Welcome to Murder by the Book's blog about what we've read recently. You can find our website at www.mbtb.com.

Thursday, April 29, 2010

Snakes Can't Run, by Ed Lin (hardcover, $24.99)

The underlying stories are serious and grim, but the tone is deceptively light, even humorous, in Ed Lin's second book set in the 1970s. There's a lot of dialogue and you learn the voice of Chinese-American Robert Chow pretty well. Chow is a police detective-in-training in New York City, with an emphasis on being the Chinatown liaison.

We learn many things throughout the book about the Chinese community. There are distinct groups within this community: anti-Communist, pro-Communist, American-raised without an active opinion, Taiwanese, Shanghai, Fukienese, and on and on. Not all Chinese speak each other's language. There are illegal immigrants and then there are really illegal immigrants, shadow visitors who scuttle from "safe houses" to work and back to their hovels again, abused slave laborers without recourse.

Robert Chow, despite his very grim background as a Vietnam War vet and non-drinking alcoholic, is quietly funny, often as a way of warding off more serious questions or having to give more serious answers. Lin gives simple descriptions of the action that serve to emphasize the strong and complex emotions that lie beneath. Lin plays yin and yang very well.

Chow and his detective partner are assigned the task of finding the killers of two Asian men found under an overpass. Chow suspects they are illegals. In investigating the murders and searching for the elusive "Brother Five," who may be a criminal mastermind, he runs afoul of the various factions, any one of which could be the "snakehandler" running snakes – the Chinese indentured servants.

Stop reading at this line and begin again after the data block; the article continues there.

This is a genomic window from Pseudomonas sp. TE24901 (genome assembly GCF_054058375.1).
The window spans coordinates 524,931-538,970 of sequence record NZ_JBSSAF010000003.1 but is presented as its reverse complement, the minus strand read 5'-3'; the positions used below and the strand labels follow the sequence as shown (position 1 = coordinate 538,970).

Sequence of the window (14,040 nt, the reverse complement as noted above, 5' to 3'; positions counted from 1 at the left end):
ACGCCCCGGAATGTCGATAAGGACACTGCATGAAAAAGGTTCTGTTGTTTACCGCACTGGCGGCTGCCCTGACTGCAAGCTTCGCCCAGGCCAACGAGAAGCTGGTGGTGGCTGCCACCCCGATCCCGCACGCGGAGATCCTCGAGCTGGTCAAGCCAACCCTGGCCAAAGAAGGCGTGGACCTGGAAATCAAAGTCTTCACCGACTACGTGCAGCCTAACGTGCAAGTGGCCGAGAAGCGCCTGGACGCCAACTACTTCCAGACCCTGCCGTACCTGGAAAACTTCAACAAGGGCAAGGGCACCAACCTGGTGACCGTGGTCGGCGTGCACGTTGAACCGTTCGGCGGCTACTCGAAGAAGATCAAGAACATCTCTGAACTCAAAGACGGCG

Along the way we meet Robert's girlfriend, his young ward, a childhood friend deeply disturbed by his war experience, and the wise and mysterious midget who runs the neighborhood toy store. We also hear bits and pieces about his Vietnam experience. Also, his dead father's life haunts him. After losing his money at gambling, Robert's father deserted his wife and child, leaving them to a life of poverty.

The mix of light and heavy, jokiness and anger, Chinese and Chinese-American cultures works well and provides an entertaining and thoughtful book.

Monday, April 26, 2010

The House Without a Key, by Earl Derr Biggers ($14.95) (c1925)

I grew up in Hawaii, many (many, many, many!) years after this book was written, but a nostalgia for the "old days" was instilled in all of us who grew up in an era when Waikiki Beach was obscured by towering hotels, and the smell of the lovely flowers was overlaid by diesel and gasoline fumes.

My grandmother talked about sailing to the mainland on the luxurious "Lurline," one of Matson's ocean liners that plied the waters between California and Hawaii. Nowadays, if I want to get to Hawaii, I sit strapped and cramped in an airplane seat that doesn't even have enough leg room for my 5'3". Pardon me while I sigh and say those were the days.

But they weren't really the days, because paradise is mostly just an illusion in Hawaii. In 1925 there was racism, abuse, labor wars, and yawning class divides. But let's pretend there weren't all these things and just enjoy The House Without a Key for what it is: a grand tootin' mystery with an intriguing character and a nod to a lovely and more pristine Hawaii shared by the kama'ainas and malihinis.

Charlie Chan is a Chinese police detective in Honolulu, a very unusual occupation for a non-white. Earl Derr Biggers does all right by Charlie. He makes Charlie smart and dedicated and not too obsequious. Characters who are just arrived from the mainland are shocked to discover a murder, but they are just as shocked to discover an inscrutable Oriental in charge. Biggers has them overcoming their overt racism within a few pages and then all is well.